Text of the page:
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Would you trade Twins Target field for better team in Oakland A's or Tampa Bay Rays?

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#1 jaimedude2

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Posted 20 August 2014 - 02:59 PM

Bud Selig contends that all of the new stadium situations have resolved teams competitive issues in his farewell tour of Oakland. •"As commissioner Bud Selig makes his farewell tour, he readily admits that he wishes the A’s stadium situation would be resolved and over with, writes Joe Stiglich of CSNBayArea.com. 

 

“One of the reasons for the resurgence of this sport are the new stadiums, there’s no question about it,” Selig said. “I know better than anybody (that the A’s need a new stadium). It was and is complicated. I know people don’t understand that, but it is. And if it was easy, just like if it was easy in Tampa, I’d have been 24 out of 24. But I have hopes in both places. Do I wish it’d been solved? Of course I do. I wish it had.”

 

To me if Selig had been as assertive in pooling local television and broadcasts rights in to a fairer revenue sharing pool amongts all MLB teams, as he has been laser focused on "new stadiums" that the competitive balance of baseball as a whole would be even better.

 

Is it true as Selig asserts that the new stadiums are the ultimate solution and  panecea to a teams troubles or competitive issues in fielding a competive baseball product?

 

Right now the Twins stand in stark contrast to what Selig claims is the new stadium solving a teams competive issues 14 games under 500 and counting in 2014 and solidly in year number four of a potential 90 loss season.

 

There is no doubt that the Twins ownership has benefited from Target field as they have fluctuated from paying revenue sharing to non-evenue sharing. and has more available resources to put a competitive team on the field compared to the Athletics or Rays.

 

As a fan would you trade a competitive team for a dumpy stadium situation like the A's at the Colesium, but a team that is well managed and has been consistently competitve for 5 years now or even the Rays who have been a consistent playoff contender?

I like Target Field but I'm not so sure I wouldn't trade having the A's talent in a crappy stadium then watching the lousy baseball being played at Target field right now.

Edited by jaimedude2, 20 August 2014 - 03:05 PM.


#2 spycake

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Posted 20 August 2014 - 03:00 PM

I miss the Metrodome, so yes. :)

#3 jaimedude2

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Posted 20 August 2014 - 03:10 PM

I miss the Metrodome, so yes. :)

 

I sure miss all of the winning the Twins used to do in the Metrodome. I hated the Metrodoem BO, but sure liked the winning ways the Twins had there the last decade.

I  would give up a good Nordeast beer and a dinger dog for a dome dog and the playoff atmosphere we had in 2008 and 2009.

Makes me nostalgic for the Hormel hot dog hall of fame and the Land O'lakes baseball toss in to the pool or truck, and the Dougie baseball T-shirts the kids used to make up.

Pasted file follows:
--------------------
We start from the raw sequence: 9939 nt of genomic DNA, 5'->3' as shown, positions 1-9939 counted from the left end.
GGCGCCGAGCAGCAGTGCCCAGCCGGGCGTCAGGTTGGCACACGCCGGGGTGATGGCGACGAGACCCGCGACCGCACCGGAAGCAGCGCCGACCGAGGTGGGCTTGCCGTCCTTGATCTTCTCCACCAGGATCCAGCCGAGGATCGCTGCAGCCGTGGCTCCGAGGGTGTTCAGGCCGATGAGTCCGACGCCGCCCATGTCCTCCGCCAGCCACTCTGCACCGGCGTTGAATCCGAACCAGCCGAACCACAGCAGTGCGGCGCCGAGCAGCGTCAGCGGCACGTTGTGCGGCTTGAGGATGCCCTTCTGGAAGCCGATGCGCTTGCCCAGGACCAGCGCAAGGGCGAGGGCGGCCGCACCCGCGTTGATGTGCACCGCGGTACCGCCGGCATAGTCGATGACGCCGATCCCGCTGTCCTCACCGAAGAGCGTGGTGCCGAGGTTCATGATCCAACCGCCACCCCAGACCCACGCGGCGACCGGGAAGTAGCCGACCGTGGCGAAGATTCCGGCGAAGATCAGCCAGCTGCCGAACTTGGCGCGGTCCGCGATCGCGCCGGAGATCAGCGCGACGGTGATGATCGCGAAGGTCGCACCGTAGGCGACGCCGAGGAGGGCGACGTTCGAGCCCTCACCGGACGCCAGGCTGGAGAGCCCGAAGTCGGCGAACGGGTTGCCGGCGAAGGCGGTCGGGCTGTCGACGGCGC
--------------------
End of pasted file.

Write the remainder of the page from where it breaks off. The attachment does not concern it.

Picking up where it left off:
Sure miss the good old days of being in the race come September.

Edited by jaimedude2, 20 August 2014 - 03:11 PM.


#4 gunnarthor

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Posted 20 August 2014 - 03:13 PM

It's a false topic - the A's and Rays have had (and will have again) lousy seasons in lousy parks.  2010 was a hell of a lot of fun.  The Twins will start winning again in TF and it will be awesome so I'm ok with some bad seasons in a great park.  TF is a truly great park.  

 

If a genie told me the Twins would always be a 90 win team forever but would have to be in the dome, I'd say sure.  But I was in college during most of the 90s and the dome in sept was usually pretty depressing.


#5 Steve_h

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Posted 20 August 2014 - 03:14 PM

I miss the sureness of a scheduled game happening at the MetroDome and the comfortable temperatures regardless of the weather, but truthfully, I miss little else about it.

 

The post raises an interesting question but the premise is off. While the final years in the Dome had nice crowds and fun division races, in the 1990s, there was plenty of lackluster years with less promise than the current bunch under the teflon. A market like Minneapolis will likely cycle through ups and downs. 

 

The fans haven't benefitted yet (other than 2010) from a pennant race in a beautiful outside setting like Target Field, but they will. The added revenue has helped rebuild the farm system and allowed the team to spend more than it did in the 1990s (relative to the rest of the league) on payroll. A Phil Hughes signing would not have happened in 1996.


#6 big dog

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Posted 20 August 2014 - 03:27 PM

To answer the question, no, I wouldn't trade for a team that is currently competitive.  There are no guarantees that teams remain competitive, and a crappy stadium can last a long, long time.

 

The initial post hits the nail on the head- stadiums help low-income teams, but better pooling of revenues would help a lot more.  The difference is that pooling takes money away from some teams, but new stadiums only take money away from taxpayers (and fans), so it's a lot easier to get the owners to agree to it.  A bigger pie is preferable to more equitable pieces of the same pie.